Since then, more details have emerged. The plan is to restart the sprawling facility (520 Malcolm Av. SE., Mpls.) in stages.
"It takes a long time to ramp up such a large space," said Dan DiNovis, Surly's vice president of hospitality. "We'll be turning the dial slowly."
The doors will open with beer service, with the brewery's gigantic beer garden playing host to food trucks. Dining operations for the 350-seat beer hall will follow. After that, the second-floor pizzeria's wood-burning ovens will be reignited. The final reboot of the $30 million complex — which opened in 2015 — will be the resumption of private events.
There's no formal timetable; much of Ansari's decisionmaking is predicated on state-mandated COVID-19 limitations.
"The sooner we get information, the sooner we'll know," he said. "We're going to need more capacity for this to really work."
Other changes are in the pipeline. Following the lead of many Twin Cities restaurants, Surly is dropping tips in favor of a flat 18% service fee.
"That will allow us to provide full medical, dental, vision, 401(k) and paid-time-off benefits, and pay higher wages to the front and back of the house," said Ansari.
Before November, Surly's various platforms — beer hall, pizzeria, event center, a retail store — operated relatively independently of one another. No longer. Hospitality employees will be trained to work across all of the venues.
"That will provide folks with more opportunities to get more hours," said Ansari.
Last fall, a group of hospitality employees tried to unionize, but the effort failed. Former hospitality employees will not be formally recalled.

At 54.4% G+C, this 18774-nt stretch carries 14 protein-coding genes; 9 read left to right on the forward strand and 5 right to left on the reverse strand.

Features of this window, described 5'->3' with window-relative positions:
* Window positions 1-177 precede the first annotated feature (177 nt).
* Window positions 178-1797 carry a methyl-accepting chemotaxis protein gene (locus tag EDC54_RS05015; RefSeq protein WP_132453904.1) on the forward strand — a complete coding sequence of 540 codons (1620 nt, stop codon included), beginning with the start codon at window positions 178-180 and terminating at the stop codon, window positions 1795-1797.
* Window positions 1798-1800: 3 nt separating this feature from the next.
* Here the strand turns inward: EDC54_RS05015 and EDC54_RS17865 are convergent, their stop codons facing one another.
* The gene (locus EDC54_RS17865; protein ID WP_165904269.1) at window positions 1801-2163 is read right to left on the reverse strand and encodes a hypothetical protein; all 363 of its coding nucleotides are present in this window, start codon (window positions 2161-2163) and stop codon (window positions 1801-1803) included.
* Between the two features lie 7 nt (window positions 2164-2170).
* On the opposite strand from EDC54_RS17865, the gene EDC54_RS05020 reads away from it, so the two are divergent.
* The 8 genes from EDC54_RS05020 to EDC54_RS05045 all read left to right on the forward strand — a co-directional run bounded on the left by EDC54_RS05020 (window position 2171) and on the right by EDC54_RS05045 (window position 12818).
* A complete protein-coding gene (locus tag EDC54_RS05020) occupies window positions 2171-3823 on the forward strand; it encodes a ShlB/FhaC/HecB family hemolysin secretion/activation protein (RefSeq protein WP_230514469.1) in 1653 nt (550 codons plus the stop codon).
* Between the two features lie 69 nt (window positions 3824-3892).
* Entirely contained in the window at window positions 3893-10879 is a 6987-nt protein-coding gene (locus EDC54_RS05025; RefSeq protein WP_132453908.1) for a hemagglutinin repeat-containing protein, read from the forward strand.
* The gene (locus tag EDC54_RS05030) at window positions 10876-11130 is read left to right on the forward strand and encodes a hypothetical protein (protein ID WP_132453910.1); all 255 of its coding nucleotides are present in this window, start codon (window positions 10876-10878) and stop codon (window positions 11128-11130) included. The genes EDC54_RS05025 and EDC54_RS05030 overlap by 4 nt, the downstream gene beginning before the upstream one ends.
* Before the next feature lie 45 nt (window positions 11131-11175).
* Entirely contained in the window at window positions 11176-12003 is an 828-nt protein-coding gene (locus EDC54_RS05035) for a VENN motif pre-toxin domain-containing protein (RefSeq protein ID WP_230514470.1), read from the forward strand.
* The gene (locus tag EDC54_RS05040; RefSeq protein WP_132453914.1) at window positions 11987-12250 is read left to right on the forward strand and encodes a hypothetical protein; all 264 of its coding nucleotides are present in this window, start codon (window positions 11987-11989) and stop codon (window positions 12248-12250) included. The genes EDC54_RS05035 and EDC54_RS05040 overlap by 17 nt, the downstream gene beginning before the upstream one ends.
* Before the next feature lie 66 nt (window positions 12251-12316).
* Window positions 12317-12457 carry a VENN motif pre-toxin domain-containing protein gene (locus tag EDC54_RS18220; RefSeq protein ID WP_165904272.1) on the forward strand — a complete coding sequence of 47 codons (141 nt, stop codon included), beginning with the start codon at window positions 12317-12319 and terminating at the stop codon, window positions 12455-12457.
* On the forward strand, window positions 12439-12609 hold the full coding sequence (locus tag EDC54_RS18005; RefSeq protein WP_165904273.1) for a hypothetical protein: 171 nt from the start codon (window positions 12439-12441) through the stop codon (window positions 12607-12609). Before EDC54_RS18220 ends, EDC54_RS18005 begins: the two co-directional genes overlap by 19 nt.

"We're encouraging them to apply," said DiNovis. "But the positions themselves are radically different. Basically, we're starting over."
One new hire has been announced: general manager Aaron Johnson, formerly of the Strip Club and the Town Talk Diner. Chef Ben Peine will not be returning, and the hunt for a new chef is on.
"Those are some big shoes to fill," said DiNovis. "We have some strong leads with local candidates and candidates outside the market. It's a challenging role for someone to walk into, because we want someone who is willing to adopt some of the food we had in the past."
Yes, that means that the hog frites and other popular Surly menu staples will return.
"I went to the doctor's office yesterday, and the first thing I was asked was, 'You're bringing the trout back, right?' " said Ansari. "So yeah, I guess we are. I thought people would welcome change. But if we've learned one thing during the pandemic, it's that people like comfort food."
Rick Nelson • @RickNelsonStrib